We are so fortunate that we can witness some of the work of legendary maestros of the last century via recordings and YouTube. Oftentimes their reputations are well known among aficionados of orchestral music. We musicians have a history, a family tree if you will, of passing on stories of these greats some of whom were tasked masters and temperamental, or genteel and aristocratic, or witty and wise. Here are some of the famous (and infamous) tales.
Carlos Kleiber was recently nominated in the BBC magazine as being one of the greatest conductors of all time. This enigmatic reclusive genius, although he had a vast repertoire, performed only a handful of works in public. Rumor has it that he was a very funny and communicative man, yet his rehearsals were grueling. He was a perfectionist who once spent three hours rehearsing one and a half minutes of music from Der Rosenkavalier. Like many a conductor he would leave notes on musician’s stands after rehearsal but his were polite: “This bit I think could be a bit more forceful and audible. Many thanks and kind regards, C. Kleiber.” He once agreed to perform a concert with the Bavarian State Orchestra. His terms? An Audi sports car with all the trimmings.
Sir John Barbirolli was well known for his interpretations of the English composers. He founded and built the Hallé Orchestra and he had a reputation for training orchestras. This almost was not to be. In the 1940’s Barbirolli was the successor to Toscanini as the conductor of the New York Philharmonic. In 1943 Barbirolli was to fly cross the Atlantic. At the last minute, he exchanged his flight with the actor Leslie Howard who wanted to postpone leaving New York for a few days. Sadly, Mr. Howard’s flight was shot down and it was Sir John who landed safely. Barbirolli was a cellist from a family of professional musicians, so it was not surprising that he immediately recognized the great talent of the late cellist Jacqueline Du Pré. Their recording of the Elgar Concerto is still considered the best recording of the work.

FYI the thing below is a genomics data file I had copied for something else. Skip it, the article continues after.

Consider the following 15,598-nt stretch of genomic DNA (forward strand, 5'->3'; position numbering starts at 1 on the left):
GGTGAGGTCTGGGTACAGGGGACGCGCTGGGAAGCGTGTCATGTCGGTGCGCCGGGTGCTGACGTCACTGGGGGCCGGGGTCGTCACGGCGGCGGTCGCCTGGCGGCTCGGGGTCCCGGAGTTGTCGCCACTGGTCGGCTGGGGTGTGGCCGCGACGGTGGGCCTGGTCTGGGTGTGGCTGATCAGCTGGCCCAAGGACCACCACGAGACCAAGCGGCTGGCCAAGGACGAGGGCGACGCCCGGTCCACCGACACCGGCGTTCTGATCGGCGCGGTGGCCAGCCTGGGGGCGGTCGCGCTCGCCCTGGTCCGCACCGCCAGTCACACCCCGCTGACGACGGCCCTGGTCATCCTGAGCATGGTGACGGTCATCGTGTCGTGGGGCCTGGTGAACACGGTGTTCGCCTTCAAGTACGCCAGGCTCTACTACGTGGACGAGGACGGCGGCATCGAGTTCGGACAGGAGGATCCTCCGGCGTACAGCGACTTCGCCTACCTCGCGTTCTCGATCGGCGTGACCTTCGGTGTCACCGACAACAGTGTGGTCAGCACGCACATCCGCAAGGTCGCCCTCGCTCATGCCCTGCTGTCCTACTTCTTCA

Arturo Toscanini was also a perfectionist. He was tremendously demanding of himself and prepared intensely for rehearsals. But he had quite a temper. He would shout,”What are you playing, waltz? Dat-DAH, dat-DAH? NOOO! AnDANte! How could be so stupid? You can’t read NOTES?” BASTA (enough), I tell you! BASTA, BASTA, BASTA!” Once he was so disgusted with the musicians that he pulled out a very valuable pocket watch, flung it onto the floor of the podium and ground it to bits with his foot while staring at the orchestra as if to say “this is what I’d like to do to you!” The next day the program director for the NBC Symphony raced over to Woolworth’s department store and purchased several one dollar watches to slip into the Maestro’s pocket inscribed “For Rehearsals Only” should Toscanini feel so inclined again. Toscanini was so amused he didn’t protest that someone had broken his sacrosanct rule that no one, but no one was allowed entry to rehearsals.